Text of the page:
Smart tools for staying ahead of the Windows challenge
This month we feature some new ideas for Windows integration.
Although Linux is growing more popular every year, the fact is, Windows hasn't disappeared yet, and it probably won't for a very long time. Whether you work on a small, medium, or large network, you will never be far from the problem of Windows integration. This month we take a look at some strategies for living easy with Windows.
One big complication of a heterogeneous network is supporting separate collections of applications for Windows, Mac OS, Linux, and other alternatives. Ulteo Open Virtual Desktop (OVD), an innovative new tool from the labs of Mandrake creator Gaël Duval, provides a unified desktop where server-based Linux and Windows applications can run side by side in a browser window. You can even manage permissions through an Active Directory or LDAP directory system. We'll take a look at how to merge your worlds with OVD.
Next we bring you a nifty trick for the road warrior – the "no-boot" bootable USB stick. You'll learn how to use the QEMU virtualization tool to set up a portable Linux system that boots inside a Windows virtual machine. In other words, this solution lets you bring your portable Linux-on-a-stick to settings in which a system reboot is impractical or prohibited.
Then we turn our attention to the Samba file and print server – a classic interoperability tool used around the world for easy cross-platform file sharing. We show you a new Samba add-on that lets you serve up files from a high-availability cluster, and we finish with a look at another recent Samba innovation: a Windows-style configuration registry that you can even edit using Windows registry tools.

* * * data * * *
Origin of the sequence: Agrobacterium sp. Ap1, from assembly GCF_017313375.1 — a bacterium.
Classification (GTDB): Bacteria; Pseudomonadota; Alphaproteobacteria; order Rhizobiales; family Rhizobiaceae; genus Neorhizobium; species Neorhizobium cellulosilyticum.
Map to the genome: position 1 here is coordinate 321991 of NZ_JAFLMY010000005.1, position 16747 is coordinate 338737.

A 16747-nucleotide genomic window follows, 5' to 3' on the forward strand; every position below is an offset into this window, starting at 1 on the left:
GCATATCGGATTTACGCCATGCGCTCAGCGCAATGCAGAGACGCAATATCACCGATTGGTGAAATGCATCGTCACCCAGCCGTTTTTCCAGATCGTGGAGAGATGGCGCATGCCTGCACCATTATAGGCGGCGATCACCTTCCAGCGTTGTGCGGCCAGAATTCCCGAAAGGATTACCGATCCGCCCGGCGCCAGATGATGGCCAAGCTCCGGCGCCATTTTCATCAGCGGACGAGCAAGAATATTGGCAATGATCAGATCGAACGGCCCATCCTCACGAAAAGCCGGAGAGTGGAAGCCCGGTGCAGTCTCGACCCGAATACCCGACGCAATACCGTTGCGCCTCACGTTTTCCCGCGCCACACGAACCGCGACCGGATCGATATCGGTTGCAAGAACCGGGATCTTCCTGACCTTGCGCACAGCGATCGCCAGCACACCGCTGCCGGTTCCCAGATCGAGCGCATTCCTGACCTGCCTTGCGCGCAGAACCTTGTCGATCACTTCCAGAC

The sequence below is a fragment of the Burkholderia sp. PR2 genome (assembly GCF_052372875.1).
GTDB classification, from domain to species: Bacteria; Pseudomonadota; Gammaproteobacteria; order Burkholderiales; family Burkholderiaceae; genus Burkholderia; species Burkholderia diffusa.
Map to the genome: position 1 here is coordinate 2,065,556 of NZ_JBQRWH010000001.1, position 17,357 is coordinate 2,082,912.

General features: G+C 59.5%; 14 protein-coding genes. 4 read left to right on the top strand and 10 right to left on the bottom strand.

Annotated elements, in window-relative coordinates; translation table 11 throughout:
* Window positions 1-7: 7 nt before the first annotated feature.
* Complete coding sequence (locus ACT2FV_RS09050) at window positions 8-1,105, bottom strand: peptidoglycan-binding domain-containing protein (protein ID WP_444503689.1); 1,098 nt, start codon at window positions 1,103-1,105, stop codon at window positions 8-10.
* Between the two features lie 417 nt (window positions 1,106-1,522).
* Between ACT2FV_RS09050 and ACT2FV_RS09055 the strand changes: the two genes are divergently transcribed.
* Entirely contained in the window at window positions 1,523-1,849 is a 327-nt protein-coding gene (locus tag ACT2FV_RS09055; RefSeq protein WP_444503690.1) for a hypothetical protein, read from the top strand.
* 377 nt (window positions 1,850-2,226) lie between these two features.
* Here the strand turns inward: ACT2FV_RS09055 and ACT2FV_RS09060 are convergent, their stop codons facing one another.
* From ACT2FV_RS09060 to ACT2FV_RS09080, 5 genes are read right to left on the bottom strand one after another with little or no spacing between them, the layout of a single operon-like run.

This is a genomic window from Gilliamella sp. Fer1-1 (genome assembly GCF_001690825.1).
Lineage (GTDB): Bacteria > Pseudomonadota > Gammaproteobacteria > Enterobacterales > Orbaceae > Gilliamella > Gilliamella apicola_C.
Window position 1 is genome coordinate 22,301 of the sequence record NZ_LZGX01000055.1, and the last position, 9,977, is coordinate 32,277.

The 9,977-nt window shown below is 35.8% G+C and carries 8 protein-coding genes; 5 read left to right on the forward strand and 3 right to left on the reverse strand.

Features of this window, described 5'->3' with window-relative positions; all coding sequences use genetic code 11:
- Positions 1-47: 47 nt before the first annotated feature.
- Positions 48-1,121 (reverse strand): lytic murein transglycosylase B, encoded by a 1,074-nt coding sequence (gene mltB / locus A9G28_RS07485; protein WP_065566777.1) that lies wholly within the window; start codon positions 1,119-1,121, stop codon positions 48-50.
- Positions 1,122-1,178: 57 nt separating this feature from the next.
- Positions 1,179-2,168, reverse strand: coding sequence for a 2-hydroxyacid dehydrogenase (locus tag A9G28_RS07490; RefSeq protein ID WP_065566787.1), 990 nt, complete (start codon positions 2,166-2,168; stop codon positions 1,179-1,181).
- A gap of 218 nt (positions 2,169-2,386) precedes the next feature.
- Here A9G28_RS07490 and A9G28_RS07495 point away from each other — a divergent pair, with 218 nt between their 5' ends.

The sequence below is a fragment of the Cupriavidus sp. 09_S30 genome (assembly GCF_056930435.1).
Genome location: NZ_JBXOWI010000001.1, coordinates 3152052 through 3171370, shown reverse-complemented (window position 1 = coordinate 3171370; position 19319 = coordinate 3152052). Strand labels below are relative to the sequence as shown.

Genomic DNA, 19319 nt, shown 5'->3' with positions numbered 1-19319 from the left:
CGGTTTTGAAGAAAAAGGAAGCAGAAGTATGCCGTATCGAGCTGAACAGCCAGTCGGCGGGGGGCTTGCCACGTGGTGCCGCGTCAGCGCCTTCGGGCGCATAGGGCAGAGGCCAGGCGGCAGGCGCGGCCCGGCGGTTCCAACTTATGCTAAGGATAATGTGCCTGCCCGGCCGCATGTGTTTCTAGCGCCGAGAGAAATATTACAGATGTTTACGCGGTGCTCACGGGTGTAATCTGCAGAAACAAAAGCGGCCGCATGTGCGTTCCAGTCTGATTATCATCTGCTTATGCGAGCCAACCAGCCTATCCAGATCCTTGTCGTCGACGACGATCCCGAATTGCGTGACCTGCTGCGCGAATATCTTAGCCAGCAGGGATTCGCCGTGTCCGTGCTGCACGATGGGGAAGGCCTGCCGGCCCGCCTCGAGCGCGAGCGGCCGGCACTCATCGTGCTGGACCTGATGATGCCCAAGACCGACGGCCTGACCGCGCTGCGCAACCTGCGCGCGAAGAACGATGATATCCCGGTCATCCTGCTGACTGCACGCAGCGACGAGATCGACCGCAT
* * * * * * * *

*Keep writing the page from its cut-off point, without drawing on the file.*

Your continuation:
If you are looking for new ideas on integration with Microsoft networks, read on for more on living easy with Windows.
Buy this article as PDF
New release marks the arrival of AMD’s unified driver strategy.
A new study by IDC charts big changes in the big hardware market.
Azure CTO says Redmond has already considered the unthinkable.
Lead developer quells rumors that the Debian version is slated for center stage.
MSBuild is now just another GitHub project as Redmond continues its path to the light.
Malware could pass data and commands between disconnected computers without leaving a trace on the network.
New rules emphasize collegiality in coding.
Upstart lands in the dust bin as a new era begins for Linux.
HP's annual Cyber Risk report offers a bleak look at the state of IT.
But what do the big numbers really mean?